TypeScript could solve this because every TypeScript file generates a detailed source map containing all known information about the state of all code in the file. These source maps are used by all JavaScript IDEs supporting TypeScript to perform advanced in-depth auto-completions, in-line code linting, and even provide helpful documentation in tooltips when hovering your mouse over a known definition. It would be entirely possible to distribute these detailed source maps for developers to use when they’re writing extensions.

Static Type System

It goes without saying that a static type system makes APIs self-documenting, and validates code written by the programmer. One of the major benefits of the type system in TypeScript is that it makes writing complex and generic classes trivial. The generic hop slot arena allocator at the bottom of this post is one such example of a type benefiting from having generics with a type system. Take this sum type that replicates a familiar Rust type as another:

export const OK = 1;
export const ERR = 2;

export type Result<T, E> = Ok<T> | Err<E>;

export interface Ok<T> {
    kind: 1,
    value: T

export interface Err<T> {
    kind: 2,
    value: T

export function Ok<T, E>(value: T): Result<T, E> {
    return { kind: 1, value: value };

export function Err<T, E>(value: E): Result<T, E> {
    return { kind: 2, value: value }

let result = Err("failed"); // Err<string>

if (result.kind === ERR) {
    global.log(`error: ${result.value}`);

Support for newer JavaScript syntax and editions

GJS supports a syntax that’s almost ES2015, but not quite. However, because TypeScript is a transpiler, you’re completely capable of using modern JavaScript syntax available in the latest editions today, and TypeScript will happily rewrite your code to be compatible with an older edition. You can then potentially continue to support both old and new versions of GJS alike with a single codebase.

How a TypeScript Conversion Would Work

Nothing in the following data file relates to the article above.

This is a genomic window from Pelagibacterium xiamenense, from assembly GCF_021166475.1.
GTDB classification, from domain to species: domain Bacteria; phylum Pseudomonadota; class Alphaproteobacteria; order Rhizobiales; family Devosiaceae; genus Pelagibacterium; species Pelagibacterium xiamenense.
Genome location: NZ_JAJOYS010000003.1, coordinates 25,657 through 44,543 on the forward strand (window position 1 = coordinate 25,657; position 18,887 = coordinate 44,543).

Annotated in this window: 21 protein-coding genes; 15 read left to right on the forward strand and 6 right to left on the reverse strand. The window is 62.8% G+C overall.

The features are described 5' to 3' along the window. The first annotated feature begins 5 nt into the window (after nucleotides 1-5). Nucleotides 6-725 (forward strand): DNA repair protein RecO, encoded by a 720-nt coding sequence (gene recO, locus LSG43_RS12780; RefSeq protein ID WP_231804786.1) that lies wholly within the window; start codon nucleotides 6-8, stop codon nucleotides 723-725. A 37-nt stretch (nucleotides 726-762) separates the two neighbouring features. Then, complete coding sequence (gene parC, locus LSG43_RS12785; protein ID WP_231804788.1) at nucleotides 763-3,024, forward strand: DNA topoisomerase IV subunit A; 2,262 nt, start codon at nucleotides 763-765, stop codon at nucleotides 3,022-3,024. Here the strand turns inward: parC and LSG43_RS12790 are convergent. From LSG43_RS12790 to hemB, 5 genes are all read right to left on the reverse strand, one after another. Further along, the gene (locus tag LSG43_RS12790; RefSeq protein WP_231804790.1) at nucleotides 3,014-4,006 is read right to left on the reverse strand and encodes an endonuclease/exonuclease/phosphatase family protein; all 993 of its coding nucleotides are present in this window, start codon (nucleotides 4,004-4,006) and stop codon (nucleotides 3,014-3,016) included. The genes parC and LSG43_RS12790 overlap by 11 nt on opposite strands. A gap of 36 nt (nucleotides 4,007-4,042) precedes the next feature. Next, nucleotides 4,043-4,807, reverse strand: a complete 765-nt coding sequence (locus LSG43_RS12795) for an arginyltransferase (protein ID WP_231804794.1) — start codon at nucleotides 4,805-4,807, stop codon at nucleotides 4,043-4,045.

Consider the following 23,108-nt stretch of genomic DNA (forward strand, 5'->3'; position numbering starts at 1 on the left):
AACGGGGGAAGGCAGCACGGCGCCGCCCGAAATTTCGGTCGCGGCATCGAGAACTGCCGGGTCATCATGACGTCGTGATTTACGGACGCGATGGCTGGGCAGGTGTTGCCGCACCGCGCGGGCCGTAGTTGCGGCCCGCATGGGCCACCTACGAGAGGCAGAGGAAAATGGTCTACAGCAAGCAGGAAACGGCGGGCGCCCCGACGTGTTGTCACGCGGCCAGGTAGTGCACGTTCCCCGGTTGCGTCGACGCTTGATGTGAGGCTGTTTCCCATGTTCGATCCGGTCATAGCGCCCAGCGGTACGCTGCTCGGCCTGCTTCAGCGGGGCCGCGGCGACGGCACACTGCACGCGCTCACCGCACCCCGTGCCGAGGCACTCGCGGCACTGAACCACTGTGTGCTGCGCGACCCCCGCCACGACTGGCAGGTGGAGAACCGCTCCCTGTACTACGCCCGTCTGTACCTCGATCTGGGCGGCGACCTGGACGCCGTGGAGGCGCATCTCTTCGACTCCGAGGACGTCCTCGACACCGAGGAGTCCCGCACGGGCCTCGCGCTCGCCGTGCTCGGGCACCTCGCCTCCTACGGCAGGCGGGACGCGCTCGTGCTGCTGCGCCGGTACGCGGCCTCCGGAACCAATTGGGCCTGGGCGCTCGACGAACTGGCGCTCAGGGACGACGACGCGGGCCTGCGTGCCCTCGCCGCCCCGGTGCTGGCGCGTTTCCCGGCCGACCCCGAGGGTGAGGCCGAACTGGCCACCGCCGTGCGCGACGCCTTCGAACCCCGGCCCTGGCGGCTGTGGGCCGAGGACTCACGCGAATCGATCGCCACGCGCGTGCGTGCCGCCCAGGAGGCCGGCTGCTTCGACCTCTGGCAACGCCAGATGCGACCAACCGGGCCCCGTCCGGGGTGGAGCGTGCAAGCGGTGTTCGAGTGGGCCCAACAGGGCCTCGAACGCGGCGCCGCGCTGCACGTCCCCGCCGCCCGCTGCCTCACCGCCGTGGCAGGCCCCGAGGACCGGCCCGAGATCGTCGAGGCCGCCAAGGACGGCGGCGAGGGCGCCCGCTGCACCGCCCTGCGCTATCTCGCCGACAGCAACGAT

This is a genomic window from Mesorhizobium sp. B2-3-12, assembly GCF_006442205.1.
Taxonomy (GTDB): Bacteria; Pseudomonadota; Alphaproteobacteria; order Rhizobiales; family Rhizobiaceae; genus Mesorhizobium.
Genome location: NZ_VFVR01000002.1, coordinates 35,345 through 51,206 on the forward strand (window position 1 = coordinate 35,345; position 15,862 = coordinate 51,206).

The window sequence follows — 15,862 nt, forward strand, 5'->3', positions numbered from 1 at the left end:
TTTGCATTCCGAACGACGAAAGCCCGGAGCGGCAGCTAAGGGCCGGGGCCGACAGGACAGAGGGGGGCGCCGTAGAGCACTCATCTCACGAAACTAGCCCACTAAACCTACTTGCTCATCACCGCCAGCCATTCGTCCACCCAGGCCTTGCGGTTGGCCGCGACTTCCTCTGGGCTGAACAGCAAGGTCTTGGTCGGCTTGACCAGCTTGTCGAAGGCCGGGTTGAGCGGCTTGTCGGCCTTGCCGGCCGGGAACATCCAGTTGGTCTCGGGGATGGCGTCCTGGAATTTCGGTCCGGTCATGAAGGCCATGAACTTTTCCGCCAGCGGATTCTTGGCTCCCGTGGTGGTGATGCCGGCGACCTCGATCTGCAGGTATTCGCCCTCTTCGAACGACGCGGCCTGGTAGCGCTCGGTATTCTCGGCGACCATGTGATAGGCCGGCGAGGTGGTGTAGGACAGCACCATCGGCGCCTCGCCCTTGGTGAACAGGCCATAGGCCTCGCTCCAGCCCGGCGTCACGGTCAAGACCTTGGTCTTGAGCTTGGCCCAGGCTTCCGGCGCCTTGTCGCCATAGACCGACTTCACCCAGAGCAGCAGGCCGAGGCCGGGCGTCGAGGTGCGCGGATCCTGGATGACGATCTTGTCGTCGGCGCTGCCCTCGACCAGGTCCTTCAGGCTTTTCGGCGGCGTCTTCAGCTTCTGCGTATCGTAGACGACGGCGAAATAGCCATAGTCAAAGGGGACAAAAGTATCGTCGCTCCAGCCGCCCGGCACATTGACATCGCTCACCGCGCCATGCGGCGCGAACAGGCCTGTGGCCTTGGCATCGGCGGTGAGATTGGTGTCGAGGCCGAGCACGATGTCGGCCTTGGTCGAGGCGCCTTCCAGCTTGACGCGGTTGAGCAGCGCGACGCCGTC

The TypeScript compiler supports incomplete and partial conversions in order to assist transitions from JavaScript to TypeScript, so the process of converting GNOME Shell to TypeScript is actually completely painless in practice. Although strict rules can be enforced in a tsconfig.json to keep the quality of code at a high bar in later stages of development — once the transition is complete — TypeScript is as permissible as JavaScript by default.

The TypeScript compiler fully supports bundling JS alongside TS sources, so it’s possible to perform a gradual migration where both JS and TS sources peacefully co-exist in the same directories. TypeScript will simply copy the JS files to the target directory after generating JS files from TS files. GJS itself needs not know how we generated the JS, and pre-compiled JS sources could be cached so that Linux distributions need not have TypeScript packaged. This is purely for the benefit of the developer.

Additionally, because TypeScript is a superset of JavaScript, renaming a .js file to .ts is enough to make JS sources compatible with the TypeScript compiler. TypeScript-specific syntax can be added on at a later time as you are documenting your code with code.

Real World TypeScript Extension

I’ve gained a lot of experience using TypeScript to generate JavaScript for GJS over the last ~9 months as I’ve been working on Pop Shell, which is an i3-like tiling window manager extension for Pop!_OS’s GNOME session. I originally started with JavaScript, as there is no official support for TypeScript, but after a month or two into the extension’s development, the struggle became real, and a type system was the answer.

In addition to using it to protect myself from misusing (and forgetting) APIs as I develop with them, it has been instrumental in logic-checking all the code that I write which interacts with GNOME’s JS APIs. Even though GNOME does not officially support TypeScript, I have a declaration file which declares all of the GNOME JS APIs that I use throughout the extension, and I update it as I learn new undocumented behaviors along the way. Misuse of types immediately highlights the code in my IDE as I type to tell me that it’s wrong.